You only need the knowledge, ingredients, a bucket or tub for mixing, containers and a freezer. This diet is surprisingly EASY to prepare (we pre-prepare and freeze it in containers ready to thaw and use). Proper food-handling techniques (keeping meat cold, freezing and thawing appropriately) will prevent bacteria and contamination of meat, just like with human-grade food.
Making raw meals in bulk batches is easier and cheaper. Our process is simple: source the ingredients (fresher is better), cut or mince the meat/organ component, grate or mince the raw vegetables, mix together, measure into containers and freeze.
A variety of meat species is ideal. We choose several different species of meat – beef, deer, chicken, lamb, roo, turkey, rabbit, fish – to include in our labrador’s diet. Not all at once of course – we vary it slightly each time we make and freeze a new batch of raw food.
The types of meats and vegetables used can be alternated or rotated to keep it interesting for your dog and to promote balanced nutrition.
Our preparation process (remember we make bulk, as we are feeding many dogs, plus it saves time and cost):
Cost and sourcing ingredients
Contrary to popular thought, making raw meals the way we do, is not expensive. In fact, it works out the same cost as buying a can of processed dog food from a supermarket shelf. One raw meal = same cost as a 400g can of dog food off the supermarket shelf. We have calculated this out several times on different batches of meals we prepared and our finding was consistent – making raw food (in bulk) does not cost more per meal than a can of processed dog food.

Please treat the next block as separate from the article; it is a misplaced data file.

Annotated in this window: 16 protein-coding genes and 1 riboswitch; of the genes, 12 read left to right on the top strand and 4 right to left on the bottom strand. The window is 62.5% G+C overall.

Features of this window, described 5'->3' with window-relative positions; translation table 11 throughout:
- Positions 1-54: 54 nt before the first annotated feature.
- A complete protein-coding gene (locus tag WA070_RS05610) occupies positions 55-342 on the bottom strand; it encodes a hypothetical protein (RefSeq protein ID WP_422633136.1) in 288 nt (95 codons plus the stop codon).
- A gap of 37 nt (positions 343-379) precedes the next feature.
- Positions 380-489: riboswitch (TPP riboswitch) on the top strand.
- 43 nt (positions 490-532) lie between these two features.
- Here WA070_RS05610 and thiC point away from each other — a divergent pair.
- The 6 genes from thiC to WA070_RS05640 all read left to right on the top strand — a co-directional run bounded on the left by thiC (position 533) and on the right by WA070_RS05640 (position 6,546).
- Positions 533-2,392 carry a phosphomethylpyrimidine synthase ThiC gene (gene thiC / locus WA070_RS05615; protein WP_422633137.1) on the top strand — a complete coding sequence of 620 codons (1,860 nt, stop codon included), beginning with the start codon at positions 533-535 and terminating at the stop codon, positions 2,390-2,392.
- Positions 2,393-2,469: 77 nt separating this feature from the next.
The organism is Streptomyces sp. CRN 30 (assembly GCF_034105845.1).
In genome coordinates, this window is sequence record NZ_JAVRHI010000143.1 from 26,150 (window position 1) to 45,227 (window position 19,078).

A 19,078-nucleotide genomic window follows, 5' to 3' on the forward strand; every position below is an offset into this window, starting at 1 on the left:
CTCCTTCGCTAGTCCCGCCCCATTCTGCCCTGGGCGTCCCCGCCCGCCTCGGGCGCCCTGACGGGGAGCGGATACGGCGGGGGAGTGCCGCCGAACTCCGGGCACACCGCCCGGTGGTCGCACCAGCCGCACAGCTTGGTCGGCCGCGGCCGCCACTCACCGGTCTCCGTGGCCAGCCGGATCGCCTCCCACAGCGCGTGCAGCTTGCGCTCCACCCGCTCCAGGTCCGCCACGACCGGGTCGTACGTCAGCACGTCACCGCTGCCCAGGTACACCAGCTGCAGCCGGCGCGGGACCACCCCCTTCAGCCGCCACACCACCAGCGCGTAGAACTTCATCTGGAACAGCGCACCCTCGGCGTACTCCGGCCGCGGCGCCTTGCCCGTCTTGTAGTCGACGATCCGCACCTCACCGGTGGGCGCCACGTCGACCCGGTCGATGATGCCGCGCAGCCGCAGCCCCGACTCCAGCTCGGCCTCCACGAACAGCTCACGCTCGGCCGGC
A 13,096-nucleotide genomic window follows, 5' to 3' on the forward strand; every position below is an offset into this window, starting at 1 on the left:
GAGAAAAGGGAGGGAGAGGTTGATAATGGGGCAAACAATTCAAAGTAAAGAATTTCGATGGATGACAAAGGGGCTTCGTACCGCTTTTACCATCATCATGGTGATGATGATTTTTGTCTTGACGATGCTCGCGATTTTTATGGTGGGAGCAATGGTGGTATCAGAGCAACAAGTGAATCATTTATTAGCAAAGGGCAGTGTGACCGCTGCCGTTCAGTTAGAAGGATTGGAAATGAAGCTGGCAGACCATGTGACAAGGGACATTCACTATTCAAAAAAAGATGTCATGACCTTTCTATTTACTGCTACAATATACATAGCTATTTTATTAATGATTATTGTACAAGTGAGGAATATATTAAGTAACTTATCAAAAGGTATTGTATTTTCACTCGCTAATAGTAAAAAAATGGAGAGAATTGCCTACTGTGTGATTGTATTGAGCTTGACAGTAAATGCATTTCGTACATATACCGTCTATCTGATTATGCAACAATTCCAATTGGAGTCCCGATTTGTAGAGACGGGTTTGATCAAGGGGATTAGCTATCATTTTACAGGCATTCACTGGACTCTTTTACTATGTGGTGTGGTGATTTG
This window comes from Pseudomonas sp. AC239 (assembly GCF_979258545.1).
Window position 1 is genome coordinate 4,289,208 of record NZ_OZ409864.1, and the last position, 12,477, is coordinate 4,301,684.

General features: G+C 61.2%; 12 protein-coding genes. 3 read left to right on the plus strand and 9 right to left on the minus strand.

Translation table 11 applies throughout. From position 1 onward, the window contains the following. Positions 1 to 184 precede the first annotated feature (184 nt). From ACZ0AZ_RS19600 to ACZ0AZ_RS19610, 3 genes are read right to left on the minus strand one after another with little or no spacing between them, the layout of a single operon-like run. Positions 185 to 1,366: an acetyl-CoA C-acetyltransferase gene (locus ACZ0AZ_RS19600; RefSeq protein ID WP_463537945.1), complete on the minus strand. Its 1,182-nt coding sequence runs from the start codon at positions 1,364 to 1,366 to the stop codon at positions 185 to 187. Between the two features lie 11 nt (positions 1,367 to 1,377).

Making bulk raw meals and placing in the freezer does save money, preserve time, and is convenient.
Scout local shops and butchers and fresh food markets to source the best places to gather your ingredients from. For example, our local Lenards Chicken in the IGA supermarket minces up chicken frames in a ‘pet chicken mince’ which is obviously a great source of calcium. Our brothers hunt locally so we regularly get fresh game meat from them. One of our local fresh food markets supplies a range of organ meats that are good quality and yet cheap (chicken wings/necks/feet, lamb fry or liver, kidney and heart, turkey wings, and they also do a pet mince too).
- some pet shops supply their own fresh or frozen ‘pet mince’ – most often the meat comes from animals at the abattoir that did not make it to the human meat-market, usually due to illness, disease, and contamination. One would want to consider this carefully and find out where the meat is coming from.
- We choose to source meat, organ and offal from butchers, where we know the animals have made it here because they were considered safe for human consumption. This is why we get our ‘pet quality minces’ from our local fresh food market and butchers.
- ‘Pet mince’ alone cannot be considered a balanced meal – even if it contains some vegetables thrown in. It is still lacking in essential nutrients that are found in organ meat, so if you do choose to use a pet mince, be sure to add organ and vegetable component.
Vegetables for puppies